Moad establishes such a legacy in “Our Ghost,” in which the young son of a wounded veteran speculates that the moaning he hears at night is not his father, but the ghost of a long dead ancestor, Lt. Joseph James. The superimposition of the ghost over the veteran father symbolizes not only the marginalization of the wounded veteran—caught in a state of being heard, but not seen—but also the legacy of violence that haunts our country, from unresolved racial trauma after the Civil War to the seemingly unremitting conflicts in Iraq, Afghanistan, and now Syria. What’s more, in the production notes, all of the elements of the set remain on stage, reinforcing the symbolic endurance of this legacy of violence. These thematic elements can be at time overly discrete, or too on the nose, but thankfully the strength of the young boy’s written voice compensates, no mean feat in and of itself.
In the second act, “Cairo,” we see the inchoate legacy of the Civil War in the racial inequalities that still divide the country. While well intentioned, Moad’s use of one of Cairo’s supporting characters—a woman of color named Bell with whom the protagonist has a relationship—doesn’t quite peel back the curtain on the deep injustices faced by people of color in America. Though the protagonist mentions racism, he makes only make one passing mention of Bell’s experience of it. If anything, this may have been a missed opportunity to explore the similarities between racism against the enemy, and racism at home when contrasted against the protagonist’s son’s experience in Iraq. Nonetheless, Moad presents each act as part of the complex tapestry of the intersecting issues of violence, poverty, and resilience.
Finally, in “Quittin’ Meth,” we follow a veteran who returns to his hometown, where he encounters a childhood friend who had also served. In this act the audience sees the awful trajectory that the legacy of violence in the first act put into motion, a child, a father, and finally the man, the soldier. Though these stories are distinct, the three primary characters of the play could easily be relatives, all bearing the weight of the war. In this final chapter, Moad confronts us with a veteran of the War on Terror, unseen before this act. What is striking about the act is not just the brutal, almost confessional, honesty of the text, but the dark turn it takes, which few authors of war literature have made during the War on Terror. The conversation between the two former comrades can be at times as wrenching as the closing chapter of Roy Scranton’s War Porn — which contains a brutal assault on a civilian. This section is a flurry of memories, emotions, and images that can be hard to track at times, given feverish energy of the language. “Quittin’ Meth” follows its namesake short story closely, moving back and forth in time and space—from the bar, to Baghdad, to childhood at a manic pace. One significant omission from the short story is the backstory of the veteran’s father, which contextualizes the way he experiences violence at war and at home, yet despite the lack of this rich detail, the final lines of the play are no less evocative and impactful as the original story.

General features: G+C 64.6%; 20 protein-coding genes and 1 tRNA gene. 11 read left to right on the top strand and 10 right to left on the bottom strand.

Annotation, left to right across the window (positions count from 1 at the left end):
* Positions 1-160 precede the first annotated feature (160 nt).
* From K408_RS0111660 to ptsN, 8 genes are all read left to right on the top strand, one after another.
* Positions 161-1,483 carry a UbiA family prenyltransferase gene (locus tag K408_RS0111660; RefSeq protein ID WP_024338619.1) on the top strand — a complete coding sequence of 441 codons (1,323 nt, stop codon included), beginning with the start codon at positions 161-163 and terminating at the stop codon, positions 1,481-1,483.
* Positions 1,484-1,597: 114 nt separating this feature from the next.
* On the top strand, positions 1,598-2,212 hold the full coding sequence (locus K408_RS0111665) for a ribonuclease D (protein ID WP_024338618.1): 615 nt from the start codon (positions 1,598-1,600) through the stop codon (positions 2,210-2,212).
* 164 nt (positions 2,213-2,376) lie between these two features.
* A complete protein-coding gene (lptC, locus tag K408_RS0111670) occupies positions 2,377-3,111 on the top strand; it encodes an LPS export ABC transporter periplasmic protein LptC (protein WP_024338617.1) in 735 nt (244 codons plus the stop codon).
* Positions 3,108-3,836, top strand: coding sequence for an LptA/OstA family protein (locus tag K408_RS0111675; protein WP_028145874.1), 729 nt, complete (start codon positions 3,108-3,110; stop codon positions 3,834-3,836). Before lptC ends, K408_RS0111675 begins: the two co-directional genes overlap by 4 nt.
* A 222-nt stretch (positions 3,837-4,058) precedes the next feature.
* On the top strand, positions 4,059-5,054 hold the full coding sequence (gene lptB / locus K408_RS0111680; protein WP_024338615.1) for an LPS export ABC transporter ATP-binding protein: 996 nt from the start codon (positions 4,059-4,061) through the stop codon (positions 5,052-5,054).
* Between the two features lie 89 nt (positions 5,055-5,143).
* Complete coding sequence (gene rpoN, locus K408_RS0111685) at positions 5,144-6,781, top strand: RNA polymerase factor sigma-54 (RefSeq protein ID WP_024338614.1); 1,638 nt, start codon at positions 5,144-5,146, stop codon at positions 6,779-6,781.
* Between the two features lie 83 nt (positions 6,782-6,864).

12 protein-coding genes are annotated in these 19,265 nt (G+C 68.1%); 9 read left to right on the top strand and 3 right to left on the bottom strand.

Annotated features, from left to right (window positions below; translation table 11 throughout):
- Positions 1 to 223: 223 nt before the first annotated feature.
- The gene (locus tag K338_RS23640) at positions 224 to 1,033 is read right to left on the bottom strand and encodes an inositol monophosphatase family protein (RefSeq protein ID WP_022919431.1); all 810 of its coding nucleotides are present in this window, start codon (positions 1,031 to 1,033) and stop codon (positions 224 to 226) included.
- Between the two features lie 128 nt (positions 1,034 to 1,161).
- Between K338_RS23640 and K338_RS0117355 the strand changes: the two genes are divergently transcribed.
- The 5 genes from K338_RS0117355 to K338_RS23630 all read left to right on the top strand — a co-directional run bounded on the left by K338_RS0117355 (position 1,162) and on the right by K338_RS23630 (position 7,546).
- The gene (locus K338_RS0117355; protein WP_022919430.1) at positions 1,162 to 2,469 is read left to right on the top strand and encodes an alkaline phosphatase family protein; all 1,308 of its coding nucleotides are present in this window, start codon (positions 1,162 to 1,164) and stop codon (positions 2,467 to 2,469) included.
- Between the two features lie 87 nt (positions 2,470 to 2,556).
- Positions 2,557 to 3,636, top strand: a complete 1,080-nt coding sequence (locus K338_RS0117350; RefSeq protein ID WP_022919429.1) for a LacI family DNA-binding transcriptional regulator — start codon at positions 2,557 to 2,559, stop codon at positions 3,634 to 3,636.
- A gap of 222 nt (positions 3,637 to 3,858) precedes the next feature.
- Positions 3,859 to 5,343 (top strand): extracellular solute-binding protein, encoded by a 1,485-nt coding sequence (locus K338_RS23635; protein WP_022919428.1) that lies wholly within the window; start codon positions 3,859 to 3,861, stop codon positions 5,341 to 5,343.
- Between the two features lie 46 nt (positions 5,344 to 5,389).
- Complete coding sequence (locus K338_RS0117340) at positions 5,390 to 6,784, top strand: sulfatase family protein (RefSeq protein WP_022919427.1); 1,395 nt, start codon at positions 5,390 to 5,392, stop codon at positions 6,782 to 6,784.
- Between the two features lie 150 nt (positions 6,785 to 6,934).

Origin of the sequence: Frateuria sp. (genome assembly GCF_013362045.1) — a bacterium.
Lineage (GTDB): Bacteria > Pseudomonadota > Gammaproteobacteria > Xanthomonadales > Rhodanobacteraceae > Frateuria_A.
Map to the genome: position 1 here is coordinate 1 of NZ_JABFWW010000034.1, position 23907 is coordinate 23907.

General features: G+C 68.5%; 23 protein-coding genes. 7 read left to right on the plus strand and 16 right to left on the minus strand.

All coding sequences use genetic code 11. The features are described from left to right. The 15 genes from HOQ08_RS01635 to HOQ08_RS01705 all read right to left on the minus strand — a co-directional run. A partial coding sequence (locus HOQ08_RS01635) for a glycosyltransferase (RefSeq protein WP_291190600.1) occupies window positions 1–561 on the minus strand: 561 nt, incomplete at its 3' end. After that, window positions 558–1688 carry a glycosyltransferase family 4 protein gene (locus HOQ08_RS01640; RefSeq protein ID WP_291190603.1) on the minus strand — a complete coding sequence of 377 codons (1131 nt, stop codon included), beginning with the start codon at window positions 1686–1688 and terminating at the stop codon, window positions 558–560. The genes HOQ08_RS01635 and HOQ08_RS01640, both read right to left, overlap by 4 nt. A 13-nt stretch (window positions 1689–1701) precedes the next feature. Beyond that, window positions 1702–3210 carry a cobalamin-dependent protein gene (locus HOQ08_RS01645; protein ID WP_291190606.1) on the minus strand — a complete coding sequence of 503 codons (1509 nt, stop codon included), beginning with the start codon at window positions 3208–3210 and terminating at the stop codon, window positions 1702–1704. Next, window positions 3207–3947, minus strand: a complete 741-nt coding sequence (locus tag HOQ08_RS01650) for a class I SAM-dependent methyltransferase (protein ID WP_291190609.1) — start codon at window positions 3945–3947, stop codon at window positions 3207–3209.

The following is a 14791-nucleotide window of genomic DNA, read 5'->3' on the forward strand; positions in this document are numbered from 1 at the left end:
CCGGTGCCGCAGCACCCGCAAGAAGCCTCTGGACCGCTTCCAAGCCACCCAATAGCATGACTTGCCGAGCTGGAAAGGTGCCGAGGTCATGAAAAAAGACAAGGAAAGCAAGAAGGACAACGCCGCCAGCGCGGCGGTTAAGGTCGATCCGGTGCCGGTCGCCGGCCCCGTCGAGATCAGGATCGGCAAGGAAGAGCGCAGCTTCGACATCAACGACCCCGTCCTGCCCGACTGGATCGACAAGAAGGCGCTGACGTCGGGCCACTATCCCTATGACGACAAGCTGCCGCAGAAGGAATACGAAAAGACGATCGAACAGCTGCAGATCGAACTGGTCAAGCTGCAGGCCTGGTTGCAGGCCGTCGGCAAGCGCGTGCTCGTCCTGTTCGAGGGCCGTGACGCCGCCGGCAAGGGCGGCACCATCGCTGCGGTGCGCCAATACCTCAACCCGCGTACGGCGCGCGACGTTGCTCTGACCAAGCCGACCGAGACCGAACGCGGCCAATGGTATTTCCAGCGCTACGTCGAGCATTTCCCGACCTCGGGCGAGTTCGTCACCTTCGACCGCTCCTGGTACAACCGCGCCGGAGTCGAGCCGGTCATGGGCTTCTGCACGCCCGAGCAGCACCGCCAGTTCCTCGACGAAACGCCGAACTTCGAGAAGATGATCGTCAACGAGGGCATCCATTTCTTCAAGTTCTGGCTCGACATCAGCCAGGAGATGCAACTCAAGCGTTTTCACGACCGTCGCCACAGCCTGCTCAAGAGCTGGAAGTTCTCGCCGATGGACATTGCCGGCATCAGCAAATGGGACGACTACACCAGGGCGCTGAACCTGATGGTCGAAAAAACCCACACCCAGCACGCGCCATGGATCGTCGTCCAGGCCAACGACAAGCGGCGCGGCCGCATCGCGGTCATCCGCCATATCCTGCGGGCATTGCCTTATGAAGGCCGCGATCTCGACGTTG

Being honest about the ugly places war takes its warriors after coming home is necessary if our society is to support them on their return. While it is important to be honest about the depravity that often stems from trauma or deprivation, compassion is important in equal measures. Moad achieves this by driving straight at the heart of his character’s yearning—at once homesick, anarchic, and lyrical.